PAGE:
Education and Careers

Children's Urdu literature fighting battle of survival

"Mein ne Urdu apni maan ke doodh ke sath pi hei!" (I drunk Urdu with my mother's milk). This is how I express my love for the sweetest and most civilised language of the world. Of course I never look down upon other languages as all these travel in the same boat. While my mother used to hum Urdu songs like, Chanda mama door ke… and an array of lovely stories, it percolated into my soul and gave me the impetus to write children's stories while I was a kid.

My children, who were wary and disapproving of learning Urdu, were warned by me that if they won't read and write Urdu, my ghost would follow and scare them. The ploy worked and I enrolled them with Jamia Millia Islamia's Arjun Singh Centre for Distance and Open Learning Urdu Certificate Course where anyone can learn Urdu via Hindi or English medium.

Quite interestingly, here I was told that even the granddaughter of Krishan Chander, celebrated Urdu short story writer and novelist, had enrolled herself at the centre as she wanted to read the all-time great stories by him. It is interesting to note that she is settled in the United States.

I've taught my children to read Urdu so that when I die, the considerable collection of Urdu books and magazines I have got must not be discarded as unwanted garbage, but retained as proud cultural possession.

Children's story writing

For me, story writing in Urdu for children began from 1971 when I began with riddles, jokes, letters, and short anecdotes. Regarding interfaith concord and anti-terrorism issues, education, secularism and socialism etc, through my trilingual (Urdu/ Hindi/ English) writing, I've made a mark on the national discourse. However, writing in Urdu for children has still been my penchant and will remain forever with me.

As in 1973, barely at 13, I had contributed my first story, Kiski zindagi bekaar hai? in  children's monthly Urdu magazine – Payam-e-Taleem–  only never to look back and to follow it up with added zeal with stories, cartoons, poems, questions from the editor, riddles etc in other children's magazines like  Khilauna, Toffee, Ghuncha, Bachchon ka Akhbar, Noor, Jannat ka Phool, Aankh Micholi, Chand Sitarey, Achha Sathi, Taleem-o-Tarbiat, Cartoon, Nikhar,  Kausar, Chandanagri, Honhar, Hilal, Shagoofa, Hidayat, Prem, Shareer, Phulwari, Phool, Kalian, Naunihal, Naubahar, Kaleem, Azeez, Ataleeq, Guldasta, Masoom, Ummeed-e-Bahar, Atfal-e-Adab, Kaleem, Nirali Duniya, Ghunche aur Kalian, Shaheen Digest, Gehwara, Sathi etc. Except Noor, almost all these magazines have closed down.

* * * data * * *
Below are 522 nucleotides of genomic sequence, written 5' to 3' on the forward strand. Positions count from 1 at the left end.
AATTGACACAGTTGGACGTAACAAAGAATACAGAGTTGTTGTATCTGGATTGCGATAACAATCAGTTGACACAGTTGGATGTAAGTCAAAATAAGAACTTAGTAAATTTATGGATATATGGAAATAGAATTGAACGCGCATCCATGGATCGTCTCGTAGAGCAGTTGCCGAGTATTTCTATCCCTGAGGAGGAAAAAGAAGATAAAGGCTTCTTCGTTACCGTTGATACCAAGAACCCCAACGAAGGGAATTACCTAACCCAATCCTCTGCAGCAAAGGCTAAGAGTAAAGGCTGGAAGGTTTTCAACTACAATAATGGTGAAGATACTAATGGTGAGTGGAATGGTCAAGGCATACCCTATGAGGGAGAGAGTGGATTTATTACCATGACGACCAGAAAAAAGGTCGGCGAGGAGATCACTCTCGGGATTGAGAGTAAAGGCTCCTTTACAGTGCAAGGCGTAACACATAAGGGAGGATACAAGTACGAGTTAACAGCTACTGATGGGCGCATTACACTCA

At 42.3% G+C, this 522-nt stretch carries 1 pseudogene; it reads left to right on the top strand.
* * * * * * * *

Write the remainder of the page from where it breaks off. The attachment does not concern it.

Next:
Those were the days!

That was a time when we used to write with the help of a sarkandey ka qalam (reed pen). My Urdu handwriting appeared as if printed or perfectly calligraphed. For writing, a takhti (wooden tablet) was used that was coated with Multani mitti (Multani clay) which was mixed with water and turned into a thick liquid for providing a smooth, white and perfect writing surface. The siyahi (ink) was made with soluble black granules in water and kept in a dawaat (inkpot) closed with a rubber lid.

Those were the days whom childhood was spent in serpentine lanes and bylanes of Shahjahanabad walled city of Delhi. The culture of Delhi was Urdu culture and the capital according to Emperor Shahjahan, was nothing less than bahisht (paradise).

In the words of Rais Amrohvi:

Likhney waley se zyada koi bebak hei kya
Qalam ki dhak se badhkar bhi koi dhak hei kya
Aslaha ahley sahafat pe na tano warna
Koi hathyar qalam se bhi khatarnak hei kya

(Can there be someone more daring than one wielding a pen?
Journalists are most valiant of all men
Must you not aim daggers at scribes to threaten
Can there be a weapon more dangerous than a pen?)  

Apart from children's stories, my lifetime achievement for the connoisseurs of Urdu and Delhi's monuments has been the restoration of world's most celebrated Urdu poet, Mirza Ghalib's haveli at Gali Qasimjan via a PIL in Delhi High Court. Besides, through my PILs (Public Interest Litigation), I've been able to save from illegal encroachments the historic Anglo-Arabic School, Maulana Azad's mausoleum, the Shahjahani Jama Masjid of Delhi and the famed sufi shrine of Hazrat Nizamuddin Aulia, besides fighting for Qaumi School whose building was razed to the ground during the infamous Emergency in 1976. These PILs were fought at the risk of life in cases of Ghalib's mansion and Anglo-Arabic School where encroachers had threatened to shoot me down as I got flak from my wife for "wasting time in fruitless pursuits"!

Putting Urdu-medium schools on a fast track

I've taken up the cause of Urdu writing in mainline English and Hindi dailies and journals regarding the pathetic state of Urdu-medium schools. I also formed an NGO, Friends for Education, with the help of my friends like Atyab Siddiqui and Iqbal Mohammed Malak for the uplift of Urdu-medium schools. Some 15 years ago their class 10 and 12 pass percentages used to vary from zero to 25. However, after the relentless struggle with the help of media, today the results vary from 70 to 100 per cent.

These neglected schools face problems like a large  number of vaccancies, non-availability of Urdu-medium textbooks, casual attitude of most of the Urdu-medium teachers, non-availability of funds and resources from the state government, insensitivity on the part of parents, barely functional managing committees and lackadaisical managers, total lack of motivation and extracurricular activities resulting in a large number of dropouts, no coordination between principals, teachers, parents and students, non-Urdu knowing principals and teachers in Urdu schools, and translation woes for Urdu-medium question papers.

Qaumi Urdu School demolished

The worst example of the neglect of the Urdu-medium schools in Delhi can be seen in Qaumi Senior Secondary School, managing from Delhi Eidgah in tents since the infamous Emergency from 1976 as its 5-storey and 23-room building was razed to the ground (on a promise of being rebuilt within 6 months) for erecting Janata flats that have been sold over the last 39 years as the school wallows in neglct. For the last 31 yeasr I've written to the authorities, including the Presidents, Prime Ministers, MPs, MLAs and the concerned agencies, but all in vain.

Writing in blood

Though I have graduated to writing columns, my penchant for writing kids' stuff hasn't waned. Recently, I got four Urdu books published, all meant for children, namely, Neki ka Inam, Majid ki Aqlmandi, Urdu Taleem aur School and Hanso aur Hansao and Bachchon ke Lateefey (the last in press, to be published by National Council for Promotion of Urdu Language).